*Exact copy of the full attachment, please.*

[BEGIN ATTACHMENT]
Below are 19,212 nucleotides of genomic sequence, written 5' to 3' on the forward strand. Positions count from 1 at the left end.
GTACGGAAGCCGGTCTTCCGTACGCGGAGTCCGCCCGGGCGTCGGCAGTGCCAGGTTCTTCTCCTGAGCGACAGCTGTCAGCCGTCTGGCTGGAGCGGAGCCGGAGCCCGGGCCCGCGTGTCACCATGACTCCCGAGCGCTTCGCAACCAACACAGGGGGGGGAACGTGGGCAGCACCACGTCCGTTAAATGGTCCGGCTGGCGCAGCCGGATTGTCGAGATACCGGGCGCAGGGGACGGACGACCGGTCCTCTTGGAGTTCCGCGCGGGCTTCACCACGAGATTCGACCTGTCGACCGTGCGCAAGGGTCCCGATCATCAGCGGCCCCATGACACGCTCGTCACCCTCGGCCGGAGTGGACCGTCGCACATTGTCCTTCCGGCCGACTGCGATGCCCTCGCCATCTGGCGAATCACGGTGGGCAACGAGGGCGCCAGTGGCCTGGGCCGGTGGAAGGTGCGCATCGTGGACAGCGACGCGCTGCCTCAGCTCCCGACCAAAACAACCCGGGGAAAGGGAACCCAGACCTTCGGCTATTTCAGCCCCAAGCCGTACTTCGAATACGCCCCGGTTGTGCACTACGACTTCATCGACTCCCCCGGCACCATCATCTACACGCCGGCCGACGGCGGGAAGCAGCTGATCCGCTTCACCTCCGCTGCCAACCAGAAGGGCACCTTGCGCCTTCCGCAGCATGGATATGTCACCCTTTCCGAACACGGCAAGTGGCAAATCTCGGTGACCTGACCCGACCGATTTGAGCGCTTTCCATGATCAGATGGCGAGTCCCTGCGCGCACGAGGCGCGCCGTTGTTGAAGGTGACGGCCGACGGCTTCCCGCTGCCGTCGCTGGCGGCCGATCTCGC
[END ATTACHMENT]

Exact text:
Below are 19,212 nucleotides of genomic sequence, written 5' to 3' on the forward strand. Positions count from 1 at the left end.
GTACGGAAGCCGGTCTTCCGTACGCGGAGTCCGCCCGGGCGTCGGCAGTGCCAGGTTCTTCTCCTGAGCGACAGCTGTCAGCCGTCTGGCTGGAGCGGAGCCGGAGCCCGGGCCCGCGTGTCACCATGACTCCCGAGCGCTTCGCAACCAACACAGGGGGGGGAACGTGGGCAGCACCACGTCCGTTAAATGGTCCGGCTGGCGCAGCCGGATTGTCGAGATACCGGGCGCAGGGGACGGACGACCGGTCCTCTTGGAGTTCCGCGCGGGCTTCACCACGAGATTCGACCTGTCGACCGTGCGCAAGGGTCCCGATCATCAGCGGCCCCATGACACGCTCGTCACCCTCGGCCGGAGTGGACCGTCGCACATTGTCCTTCCGGCCGACTGCGATGCCCTCGCCATCTGGCGAATCACGGTGGGCAACGAGGGCGCCAGTGGCCTGGGCCGGTGGAAGGTGCGCATCGTGGACAGCGACGCGCTGCCTCAGCTCCCGACCAAAACAACCCGGGGAAAGGGAACCCAGACCTTCGGCTATTTCAGCCCCAAGCCGTACTTCGAATACGCCCCGGTTGTGCACTACGACTTCATCGACTCCCCCGGCACCATCATCTACACGCCGGCCGACGGCGGGAAGCAGCTGATCCGCTTCACCTCCGCTGCCAACCAGAAGGGCACCTTGCGCCTTCCGCAGCATGGATATGTCACCCTTTCCGAACACGGCAAGTGGCAAATCTCGGTGACCTGACCCGACCGATTTGAGCGCTTTCCATGATCAGATGGCGAGTCCCTGCGCGCACGAGGCGCGCCGTTGTTGAAGGTGACGGCCGACGGCTTCCCGCTGCCGTCGCTGGCGGCCGATCTCGC